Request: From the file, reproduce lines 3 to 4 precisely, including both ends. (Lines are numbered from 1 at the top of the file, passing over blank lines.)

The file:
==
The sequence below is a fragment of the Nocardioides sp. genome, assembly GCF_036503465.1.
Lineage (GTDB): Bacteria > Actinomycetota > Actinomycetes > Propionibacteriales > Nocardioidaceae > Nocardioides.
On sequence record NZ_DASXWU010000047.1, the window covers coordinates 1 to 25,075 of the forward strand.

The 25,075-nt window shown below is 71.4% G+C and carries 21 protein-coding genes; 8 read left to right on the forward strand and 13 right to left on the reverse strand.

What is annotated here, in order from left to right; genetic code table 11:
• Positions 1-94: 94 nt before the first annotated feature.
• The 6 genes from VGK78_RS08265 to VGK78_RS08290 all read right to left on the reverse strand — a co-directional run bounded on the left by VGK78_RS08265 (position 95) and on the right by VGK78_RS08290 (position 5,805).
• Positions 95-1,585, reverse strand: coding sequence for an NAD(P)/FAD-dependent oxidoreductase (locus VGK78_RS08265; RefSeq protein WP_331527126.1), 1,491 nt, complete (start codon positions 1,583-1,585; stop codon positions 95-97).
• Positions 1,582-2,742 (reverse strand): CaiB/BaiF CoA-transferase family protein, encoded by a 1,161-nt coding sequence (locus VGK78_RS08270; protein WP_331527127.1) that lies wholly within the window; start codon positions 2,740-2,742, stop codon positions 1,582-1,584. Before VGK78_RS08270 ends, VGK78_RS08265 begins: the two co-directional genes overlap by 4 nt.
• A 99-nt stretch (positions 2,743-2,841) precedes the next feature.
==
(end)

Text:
On sequence record NZ_DASXWU010000047.1, the window covers coordinates 1 to 25,075 of the forward strand.

The 25,075-nt window shown below is 71.4% G+C and carries 21 protein-coding genes; 8 read left to right on the forward strand and 13 right to left on the reverse strand.